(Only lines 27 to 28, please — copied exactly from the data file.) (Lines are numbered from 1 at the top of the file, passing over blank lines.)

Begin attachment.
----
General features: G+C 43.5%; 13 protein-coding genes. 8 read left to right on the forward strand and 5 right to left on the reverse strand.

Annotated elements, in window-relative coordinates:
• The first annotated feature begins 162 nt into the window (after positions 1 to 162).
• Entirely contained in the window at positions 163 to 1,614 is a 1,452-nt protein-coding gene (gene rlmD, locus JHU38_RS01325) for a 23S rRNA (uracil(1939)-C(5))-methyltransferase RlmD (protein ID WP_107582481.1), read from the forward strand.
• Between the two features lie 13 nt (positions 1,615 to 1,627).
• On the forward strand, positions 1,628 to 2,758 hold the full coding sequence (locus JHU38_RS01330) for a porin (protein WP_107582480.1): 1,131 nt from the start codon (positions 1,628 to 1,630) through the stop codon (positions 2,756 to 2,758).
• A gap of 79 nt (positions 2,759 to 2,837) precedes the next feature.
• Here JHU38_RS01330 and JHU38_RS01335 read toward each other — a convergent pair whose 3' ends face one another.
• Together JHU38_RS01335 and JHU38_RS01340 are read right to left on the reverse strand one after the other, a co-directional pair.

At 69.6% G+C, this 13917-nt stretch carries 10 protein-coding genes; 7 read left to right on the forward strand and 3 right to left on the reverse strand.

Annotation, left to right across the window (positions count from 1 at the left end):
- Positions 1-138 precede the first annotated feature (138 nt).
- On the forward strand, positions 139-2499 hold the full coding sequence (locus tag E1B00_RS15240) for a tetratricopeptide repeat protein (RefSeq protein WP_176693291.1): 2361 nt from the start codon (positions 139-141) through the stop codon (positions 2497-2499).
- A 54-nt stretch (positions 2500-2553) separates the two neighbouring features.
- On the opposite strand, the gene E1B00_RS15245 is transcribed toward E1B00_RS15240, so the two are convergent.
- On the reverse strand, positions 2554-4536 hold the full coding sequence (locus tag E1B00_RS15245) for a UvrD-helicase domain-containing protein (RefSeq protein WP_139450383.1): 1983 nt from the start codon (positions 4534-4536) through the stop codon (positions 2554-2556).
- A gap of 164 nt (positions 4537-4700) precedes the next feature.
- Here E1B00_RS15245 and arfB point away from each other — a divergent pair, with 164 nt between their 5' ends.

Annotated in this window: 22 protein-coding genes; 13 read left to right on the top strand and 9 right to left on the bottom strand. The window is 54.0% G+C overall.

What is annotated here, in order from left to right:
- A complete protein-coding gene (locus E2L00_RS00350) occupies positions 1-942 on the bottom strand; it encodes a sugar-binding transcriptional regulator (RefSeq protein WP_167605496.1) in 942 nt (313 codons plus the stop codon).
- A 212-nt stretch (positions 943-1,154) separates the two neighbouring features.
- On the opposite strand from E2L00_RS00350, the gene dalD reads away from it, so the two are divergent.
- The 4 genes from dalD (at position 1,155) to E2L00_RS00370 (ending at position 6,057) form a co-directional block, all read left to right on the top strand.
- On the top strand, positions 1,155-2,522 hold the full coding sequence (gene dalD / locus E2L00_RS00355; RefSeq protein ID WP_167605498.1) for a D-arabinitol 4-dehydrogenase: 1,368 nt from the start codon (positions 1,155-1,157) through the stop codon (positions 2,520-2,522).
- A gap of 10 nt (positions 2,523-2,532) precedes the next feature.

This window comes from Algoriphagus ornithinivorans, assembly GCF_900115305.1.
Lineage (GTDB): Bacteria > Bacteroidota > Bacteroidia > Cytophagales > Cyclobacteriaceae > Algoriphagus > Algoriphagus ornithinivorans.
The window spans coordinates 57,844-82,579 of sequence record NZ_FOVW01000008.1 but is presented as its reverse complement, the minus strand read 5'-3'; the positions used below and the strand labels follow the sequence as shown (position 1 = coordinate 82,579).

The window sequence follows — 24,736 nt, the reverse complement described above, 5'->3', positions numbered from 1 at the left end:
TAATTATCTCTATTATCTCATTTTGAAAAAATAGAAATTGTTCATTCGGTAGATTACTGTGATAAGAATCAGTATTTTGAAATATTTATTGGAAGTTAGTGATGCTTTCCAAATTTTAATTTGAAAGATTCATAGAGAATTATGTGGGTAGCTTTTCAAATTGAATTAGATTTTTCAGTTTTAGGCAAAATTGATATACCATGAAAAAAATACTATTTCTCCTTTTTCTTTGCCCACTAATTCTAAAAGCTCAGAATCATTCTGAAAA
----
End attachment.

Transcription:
This window comes from Algoriphagus ornithinivorans, assembly GCF_900115305.1.
Lineage (GTDB): Bacteria > Bacteroidota > Bacteroidia > Cytophagales > Cyclobacteriaceae > Algoriphagus > Algoriphagus ornithinivorans.